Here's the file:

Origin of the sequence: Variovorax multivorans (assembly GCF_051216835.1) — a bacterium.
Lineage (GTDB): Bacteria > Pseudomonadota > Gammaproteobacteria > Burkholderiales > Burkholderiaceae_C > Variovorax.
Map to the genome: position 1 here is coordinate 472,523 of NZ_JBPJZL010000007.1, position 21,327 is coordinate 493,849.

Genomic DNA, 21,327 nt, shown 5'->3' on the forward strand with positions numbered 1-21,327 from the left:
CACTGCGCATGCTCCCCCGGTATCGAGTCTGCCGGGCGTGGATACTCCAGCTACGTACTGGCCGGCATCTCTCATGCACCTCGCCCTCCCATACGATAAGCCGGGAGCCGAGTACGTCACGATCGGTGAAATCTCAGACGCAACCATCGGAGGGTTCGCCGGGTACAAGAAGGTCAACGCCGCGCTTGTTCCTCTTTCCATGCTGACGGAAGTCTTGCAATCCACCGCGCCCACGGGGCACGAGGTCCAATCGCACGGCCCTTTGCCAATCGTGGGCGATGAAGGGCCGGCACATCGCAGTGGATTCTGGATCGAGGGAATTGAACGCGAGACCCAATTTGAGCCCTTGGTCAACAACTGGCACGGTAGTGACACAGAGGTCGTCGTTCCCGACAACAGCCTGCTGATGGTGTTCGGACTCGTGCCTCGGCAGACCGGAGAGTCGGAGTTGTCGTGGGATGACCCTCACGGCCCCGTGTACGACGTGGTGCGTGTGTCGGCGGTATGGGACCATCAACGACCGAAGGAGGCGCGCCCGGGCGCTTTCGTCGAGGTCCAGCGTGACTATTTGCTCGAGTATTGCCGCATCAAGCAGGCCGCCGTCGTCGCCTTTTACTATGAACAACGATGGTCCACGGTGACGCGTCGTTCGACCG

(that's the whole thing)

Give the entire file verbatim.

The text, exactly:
Origin of the sequence: Variovorax multivorans (assembly GCF_051216835.1) — a bacterium.
Lineage (GTDB): Bacteria > Pseudomonadota > Gammaproteobacteria > Burkholderiales > Burkholderiaceae_C > Variovorax.
Map to the genome: position 1 here is coordinate 472,523 of NZ_JBPJZL010000007.1, position 21,327 is coordinate 493,849.

Genomic DNA, 21,327 nt, shown 5'->3' on the forward strand with positions numbered 1-21,327 from the left:
CACTGCGCATGCTCCCCCGGTATCGAGTCTGCCGGGCGTGGATACTCCAGCTACGTACTGGCCGGCATCTCTCATGCACCTCGCCCTCCCATACGATAAGCCGGGAGCCGAGTACGTCACGATCGGTGAAATCTCAGACGCAACCATCGGAGGGTTCGCCGGGTACAAGAAGGTCAACGCCGCGCTTGTTCCTCTTTCCATGCTGACGGAAGTCTTGCAATCCACCGCGCCCACGGGGCACGAGGTCCAATCGCACGGCCCTTTGCCAATCGTGGGCGATGAAGGGCCGGCACATCGCAGTGGATTCTGGATCGAGGGAATTGAACGCGAGACCCAATTTGAGCCCTTGGTCAACAACTGGCACGGTAGTGACACAGAGGTCGTCGTTCCCGACAACAGCCTGCTGATGGTGTTCGGACTCGTGCCTCGGCAGACCGGAGAGTCGGAGTTGTCGTGGGATGACCCTCACGGCCCCGTGTACGACGTGGTGCGTGTGTCGGCGGTATGGGACCATCAACGACCGAAGGAGGCGCGCCCGGGCGCTTTCGTCGAGGTCCAGCGTGACTATTTGCTCGAGTATTGCCGCATCAAGCAGGCCGCCGTCGTCGCCTTTTACTATGAACAACGATGGTCCACGGTGACGCGTCGTTCGACCG